Watch the video Afganistan: Voting in the Presidential Election and The Trade Trap, then discuss

Question

  1. Watch the video Afganistan: Voting in the Presidential Election, and discuss

http://mediaplayer.pearsoncmg.com/assets/GLqP3eThqxm75Fh1fiaNKlKj9dk1Xxi4

End your post with an open-ended question to encourage responses from the audience (has to have at least 150 words, excluding your greeting, signature, quoted/cited text, and the references.)

  1. Watch the video The Trade Trap, and discuss

http://mediaplayer.pearsoncmg.com/assets/GLqP3eThqxm75Fh1fiaNKlKj9dk1Xxi4

End your post with an open-ended question to encourage responses from the audience (has to have at least 150 words, excluding your greeting, signature, quoted/cited text, and the references.)

Answer

Watch the video Afganistan: Voting in the Presidential Election and The Trade Trap, then discuss

Geo 215

The video “Afghanistan: Voting the Presidential Election” by Financial Times analyzes the situation on the ground in Afghanistan during the 2014 presidential elections. Fear and tension prevailing in parts of the country prevented some voters from exercising their democratic right. However, voters still managed to gain some confidence. Their fear was not without reason; Taliban, an extremist group had vowed to disrupt the elections through gun attacks and suicide bombings. Despite this, voters still turned out to elect their favorite candidates and were not afraid to show that they had voted. Interestingly, women also participated in the vote, refusing to be bowed down by the Taliban threats. Of concern is that more than 1000 voting areas remained closed due to security threats and other challenges such as inadequate ballot papers in the polling stations. Although the national turnout was put at 58 percent, the figure is merely an estimate due to lack of accurate voter data. The question is: is democracy or dictatorship the solution to the conflicts in Afghanistan?

The video “The Trade Trap” highlights the impacts of globalization especially in light of developing countries such as Ghana. The issue of free trade is hotly contested with regard to developments in countries such as Ghana. Cheap imports of maize in Ghana has driven down demand for locally grown maize in the country. In countries such as U.S., the cost of producing corn is relatively low due to availability of subsidies, cheap inputs such as fertilizers, and cheap labor due to mechanization. Other challenges also exist, particularly the EU licensing requirements. Ghanaian farmers find challenges exporting their products to the EU not due to trade barriers but due to EU standards. EU licensing requirements are strict in terms of quality of products exported and the amount of residual chemicals in foods. According to EU standards headquarters, the main challenge facing most farmers is technical barriers, rather than trade barriers. Countries such as Kenya which have been able to meet export standards for cut flowers to EU enjoy good prices for their products. The critical question is: does free enhance the development of third world countries?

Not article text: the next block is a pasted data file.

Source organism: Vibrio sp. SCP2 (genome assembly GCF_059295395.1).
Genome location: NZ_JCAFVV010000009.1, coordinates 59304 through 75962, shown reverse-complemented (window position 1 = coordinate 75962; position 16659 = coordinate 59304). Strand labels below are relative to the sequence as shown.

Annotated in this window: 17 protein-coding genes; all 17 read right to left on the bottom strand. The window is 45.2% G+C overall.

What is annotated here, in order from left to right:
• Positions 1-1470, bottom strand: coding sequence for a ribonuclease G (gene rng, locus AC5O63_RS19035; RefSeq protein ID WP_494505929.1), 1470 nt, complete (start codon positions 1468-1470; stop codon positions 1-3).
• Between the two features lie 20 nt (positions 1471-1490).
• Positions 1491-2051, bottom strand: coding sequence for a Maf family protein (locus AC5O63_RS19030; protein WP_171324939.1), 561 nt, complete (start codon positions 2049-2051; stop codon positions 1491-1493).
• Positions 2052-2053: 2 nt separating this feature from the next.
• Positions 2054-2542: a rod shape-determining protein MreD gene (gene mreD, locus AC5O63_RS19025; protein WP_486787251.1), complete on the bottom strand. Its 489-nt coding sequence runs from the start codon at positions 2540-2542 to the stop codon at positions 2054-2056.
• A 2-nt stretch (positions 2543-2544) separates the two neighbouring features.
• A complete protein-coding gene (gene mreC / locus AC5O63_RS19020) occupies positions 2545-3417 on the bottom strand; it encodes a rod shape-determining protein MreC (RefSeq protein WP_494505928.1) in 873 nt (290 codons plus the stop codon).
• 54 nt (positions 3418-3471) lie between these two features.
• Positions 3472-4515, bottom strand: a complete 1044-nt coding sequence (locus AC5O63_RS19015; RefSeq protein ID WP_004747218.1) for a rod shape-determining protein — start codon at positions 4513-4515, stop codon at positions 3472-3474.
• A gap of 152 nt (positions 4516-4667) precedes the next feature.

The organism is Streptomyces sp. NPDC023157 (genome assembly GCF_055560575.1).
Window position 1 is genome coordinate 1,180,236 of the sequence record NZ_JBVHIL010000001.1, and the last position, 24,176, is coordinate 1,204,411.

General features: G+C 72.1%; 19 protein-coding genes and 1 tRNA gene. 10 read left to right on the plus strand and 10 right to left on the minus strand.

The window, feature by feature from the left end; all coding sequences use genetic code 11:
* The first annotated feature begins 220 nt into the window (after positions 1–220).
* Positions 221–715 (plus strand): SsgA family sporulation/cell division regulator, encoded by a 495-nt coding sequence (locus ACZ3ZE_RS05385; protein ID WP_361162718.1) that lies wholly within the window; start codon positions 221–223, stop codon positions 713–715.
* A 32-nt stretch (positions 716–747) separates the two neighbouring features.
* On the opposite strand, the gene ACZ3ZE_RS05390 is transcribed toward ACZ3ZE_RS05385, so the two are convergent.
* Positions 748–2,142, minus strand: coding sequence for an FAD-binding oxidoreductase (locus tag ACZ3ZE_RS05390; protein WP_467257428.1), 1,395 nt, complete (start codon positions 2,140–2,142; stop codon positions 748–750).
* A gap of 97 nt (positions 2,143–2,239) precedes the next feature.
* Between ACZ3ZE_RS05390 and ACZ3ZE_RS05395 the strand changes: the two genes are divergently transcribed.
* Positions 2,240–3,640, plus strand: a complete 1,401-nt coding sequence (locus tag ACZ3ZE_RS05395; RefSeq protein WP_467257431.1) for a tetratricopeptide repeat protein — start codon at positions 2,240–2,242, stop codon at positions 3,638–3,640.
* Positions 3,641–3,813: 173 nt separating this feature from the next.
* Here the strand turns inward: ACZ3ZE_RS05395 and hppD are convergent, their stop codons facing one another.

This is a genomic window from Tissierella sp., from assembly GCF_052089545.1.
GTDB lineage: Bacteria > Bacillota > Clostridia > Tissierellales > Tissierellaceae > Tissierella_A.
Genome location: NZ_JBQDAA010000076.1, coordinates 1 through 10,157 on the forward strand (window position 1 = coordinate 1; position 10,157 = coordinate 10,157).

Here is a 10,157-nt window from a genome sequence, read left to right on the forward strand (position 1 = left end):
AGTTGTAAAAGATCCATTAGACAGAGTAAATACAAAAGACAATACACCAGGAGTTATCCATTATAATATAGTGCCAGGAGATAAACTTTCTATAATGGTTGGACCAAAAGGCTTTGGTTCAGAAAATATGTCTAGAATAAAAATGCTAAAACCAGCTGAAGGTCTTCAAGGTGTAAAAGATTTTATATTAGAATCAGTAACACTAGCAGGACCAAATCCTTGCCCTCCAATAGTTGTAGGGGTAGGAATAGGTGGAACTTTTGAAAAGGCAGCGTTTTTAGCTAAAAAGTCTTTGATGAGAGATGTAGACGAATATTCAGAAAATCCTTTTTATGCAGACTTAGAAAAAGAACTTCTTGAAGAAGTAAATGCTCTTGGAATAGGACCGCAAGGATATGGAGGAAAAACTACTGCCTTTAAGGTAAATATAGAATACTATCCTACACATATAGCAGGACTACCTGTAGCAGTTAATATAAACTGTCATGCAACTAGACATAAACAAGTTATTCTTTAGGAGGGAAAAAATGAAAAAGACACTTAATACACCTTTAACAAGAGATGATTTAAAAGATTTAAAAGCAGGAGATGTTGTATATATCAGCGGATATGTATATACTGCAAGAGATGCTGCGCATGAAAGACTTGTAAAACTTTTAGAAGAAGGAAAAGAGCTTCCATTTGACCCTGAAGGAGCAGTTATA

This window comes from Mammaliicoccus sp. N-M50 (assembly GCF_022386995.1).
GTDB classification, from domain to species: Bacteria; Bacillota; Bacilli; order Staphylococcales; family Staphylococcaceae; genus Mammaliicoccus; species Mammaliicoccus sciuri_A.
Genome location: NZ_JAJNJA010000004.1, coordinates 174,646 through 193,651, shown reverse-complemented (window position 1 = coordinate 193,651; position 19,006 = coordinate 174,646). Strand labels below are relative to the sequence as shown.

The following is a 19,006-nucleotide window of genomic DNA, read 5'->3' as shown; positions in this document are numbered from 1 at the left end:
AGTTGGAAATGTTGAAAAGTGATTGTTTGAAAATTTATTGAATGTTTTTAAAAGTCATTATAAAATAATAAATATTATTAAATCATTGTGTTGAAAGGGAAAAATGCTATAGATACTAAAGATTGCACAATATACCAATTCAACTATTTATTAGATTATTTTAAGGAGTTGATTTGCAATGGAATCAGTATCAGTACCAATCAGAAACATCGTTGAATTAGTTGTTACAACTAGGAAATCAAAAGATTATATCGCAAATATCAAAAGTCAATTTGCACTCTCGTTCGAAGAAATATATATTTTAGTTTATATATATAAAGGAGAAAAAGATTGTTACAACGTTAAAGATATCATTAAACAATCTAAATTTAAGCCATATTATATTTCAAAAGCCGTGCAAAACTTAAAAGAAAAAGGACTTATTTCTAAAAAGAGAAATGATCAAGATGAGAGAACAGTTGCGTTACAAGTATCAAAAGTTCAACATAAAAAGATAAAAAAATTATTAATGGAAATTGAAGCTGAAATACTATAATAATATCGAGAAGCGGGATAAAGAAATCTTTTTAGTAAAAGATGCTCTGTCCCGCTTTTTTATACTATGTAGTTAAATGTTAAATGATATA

References

The Financial Times. (n.d). Afghanistan: Voting the Presidential Election. Retrieved                 from:http://mediaplayer.pearsoncmg.com/assets/GLqP3eThqxm75Fh1fiaNKlKj9dk1Xxi

Trade Trap. Retrieved from:        http://mediaplayer.pearsoncmg.com/assets/GLqP3eThqxm75Fh1fiaNKlKj9dk1Xxi4

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